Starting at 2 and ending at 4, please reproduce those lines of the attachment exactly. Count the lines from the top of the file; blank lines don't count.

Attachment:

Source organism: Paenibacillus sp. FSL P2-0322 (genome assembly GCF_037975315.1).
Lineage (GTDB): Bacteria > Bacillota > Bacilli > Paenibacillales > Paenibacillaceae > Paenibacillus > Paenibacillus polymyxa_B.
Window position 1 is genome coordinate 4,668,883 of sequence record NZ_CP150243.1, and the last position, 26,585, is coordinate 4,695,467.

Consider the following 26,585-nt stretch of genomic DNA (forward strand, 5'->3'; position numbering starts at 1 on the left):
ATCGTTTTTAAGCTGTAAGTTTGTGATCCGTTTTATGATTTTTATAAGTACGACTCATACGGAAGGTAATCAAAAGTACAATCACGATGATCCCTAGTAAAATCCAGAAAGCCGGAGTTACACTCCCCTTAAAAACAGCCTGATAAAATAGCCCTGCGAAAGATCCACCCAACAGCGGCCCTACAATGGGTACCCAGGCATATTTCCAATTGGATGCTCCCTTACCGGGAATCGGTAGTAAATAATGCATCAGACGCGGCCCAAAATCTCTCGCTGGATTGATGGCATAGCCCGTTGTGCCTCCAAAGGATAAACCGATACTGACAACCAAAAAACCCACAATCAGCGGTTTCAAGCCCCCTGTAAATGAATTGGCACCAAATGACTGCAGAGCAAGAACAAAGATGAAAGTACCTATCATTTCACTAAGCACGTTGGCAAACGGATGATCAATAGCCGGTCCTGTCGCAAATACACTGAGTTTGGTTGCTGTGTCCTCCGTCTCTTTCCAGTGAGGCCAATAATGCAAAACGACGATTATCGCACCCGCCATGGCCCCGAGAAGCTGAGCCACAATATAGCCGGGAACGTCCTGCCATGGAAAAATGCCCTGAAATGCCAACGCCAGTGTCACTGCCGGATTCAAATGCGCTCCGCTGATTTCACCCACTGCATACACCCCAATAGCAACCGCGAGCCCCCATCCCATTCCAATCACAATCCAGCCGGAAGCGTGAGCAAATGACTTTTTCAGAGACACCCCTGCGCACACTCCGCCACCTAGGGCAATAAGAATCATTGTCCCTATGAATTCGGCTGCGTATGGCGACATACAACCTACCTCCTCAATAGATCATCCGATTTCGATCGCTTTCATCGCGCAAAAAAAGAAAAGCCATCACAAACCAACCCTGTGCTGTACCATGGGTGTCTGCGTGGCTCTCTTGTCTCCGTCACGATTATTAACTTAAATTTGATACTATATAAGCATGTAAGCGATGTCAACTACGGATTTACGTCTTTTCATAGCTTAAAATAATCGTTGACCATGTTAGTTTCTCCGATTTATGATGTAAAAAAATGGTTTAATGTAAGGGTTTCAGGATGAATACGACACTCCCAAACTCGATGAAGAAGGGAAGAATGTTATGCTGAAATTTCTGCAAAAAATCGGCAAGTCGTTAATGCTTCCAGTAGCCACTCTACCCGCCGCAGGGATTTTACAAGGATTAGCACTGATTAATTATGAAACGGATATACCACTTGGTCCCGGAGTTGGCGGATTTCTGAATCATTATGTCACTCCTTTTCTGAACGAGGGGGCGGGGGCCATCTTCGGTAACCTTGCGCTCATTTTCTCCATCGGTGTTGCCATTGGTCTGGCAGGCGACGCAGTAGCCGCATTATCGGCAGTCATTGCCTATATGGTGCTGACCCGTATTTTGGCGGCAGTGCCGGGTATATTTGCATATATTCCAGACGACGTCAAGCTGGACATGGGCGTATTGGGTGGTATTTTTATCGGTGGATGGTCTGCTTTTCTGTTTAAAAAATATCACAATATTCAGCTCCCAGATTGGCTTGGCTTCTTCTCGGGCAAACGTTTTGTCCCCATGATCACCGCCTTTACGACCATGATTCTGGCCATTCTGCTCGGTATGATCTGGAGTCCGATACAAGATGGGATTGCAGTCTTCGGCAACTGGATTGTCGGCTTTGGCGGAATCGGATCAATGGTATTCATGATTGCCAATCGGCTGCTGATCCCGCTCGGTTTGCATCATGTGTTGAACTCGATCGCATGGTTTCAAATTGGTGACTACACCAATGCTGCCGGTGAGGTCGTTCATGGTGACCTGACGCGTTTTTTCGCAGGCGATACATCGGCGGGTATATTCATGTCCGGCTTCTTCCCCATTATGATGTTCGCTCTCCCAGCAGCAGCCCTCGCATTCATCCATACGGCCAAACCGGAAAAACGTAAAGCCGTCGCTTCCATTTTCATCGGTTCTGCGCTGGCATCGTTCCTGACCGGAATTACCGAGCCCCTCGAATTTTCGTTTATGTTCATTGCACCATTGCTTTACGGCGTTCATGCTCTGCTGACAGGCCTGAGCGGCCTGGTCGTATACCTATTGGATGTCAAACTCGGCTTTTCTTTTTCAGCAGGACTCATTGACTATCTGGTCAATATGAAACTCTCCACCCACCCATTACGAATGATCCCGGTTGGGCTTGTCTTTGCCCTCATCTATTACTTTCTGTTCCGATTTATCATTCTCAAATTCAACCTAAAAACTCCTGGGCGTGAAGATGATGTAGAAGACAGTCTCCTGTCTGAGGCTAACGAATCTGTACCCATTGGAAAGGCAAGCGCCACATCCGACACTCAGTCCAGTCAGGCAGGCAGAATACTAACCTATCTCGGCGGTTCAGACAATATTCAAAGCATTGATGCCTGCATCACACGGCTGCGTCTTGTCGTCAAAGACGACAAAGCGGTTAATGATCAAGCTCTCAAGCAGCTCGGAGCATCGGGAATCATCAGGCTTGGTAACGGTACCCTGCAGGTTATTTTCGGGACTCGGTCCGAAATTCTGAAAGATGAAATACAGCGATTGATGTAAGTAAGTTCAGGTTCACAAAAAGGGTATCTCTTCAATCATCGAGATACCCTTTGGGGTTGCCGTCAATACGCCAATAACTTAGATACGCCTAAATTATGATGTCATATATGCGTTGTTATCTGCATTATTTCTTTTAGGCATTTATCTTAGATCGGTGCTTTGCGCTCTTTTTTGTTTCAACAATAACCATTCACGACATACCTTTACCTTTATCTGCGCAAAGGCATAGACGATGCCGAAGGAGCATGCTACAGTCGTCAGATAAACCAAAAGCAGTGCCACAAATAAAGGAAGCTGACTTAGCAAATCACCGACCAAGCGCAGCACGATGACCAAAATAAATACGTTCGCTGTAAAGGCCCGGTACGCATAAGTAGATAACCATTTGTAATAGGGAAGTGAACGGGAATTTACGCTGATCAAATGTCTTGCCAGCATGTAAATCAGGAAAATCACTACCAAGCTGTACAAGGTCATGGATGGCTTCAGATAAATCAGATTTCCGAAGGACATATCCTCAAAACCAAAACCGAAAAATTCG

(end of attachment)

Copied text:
Lineage (GTDB): Bacteria > Bacillota > Bacilli > Paenibacillales > Paenibacillaceae > Paenibacillus > Paenibacillus polymyxa_B.
Window position 1 is genome coordinate 4,668,883 of sequence record NZ_CP150243.1, and the last position, 26,585, is coordinate 4,695,467.

Consider the following 26,585-nt stretch of genomic DNA (forward strand, 5'->3'; position numbering starts at 1 on the left):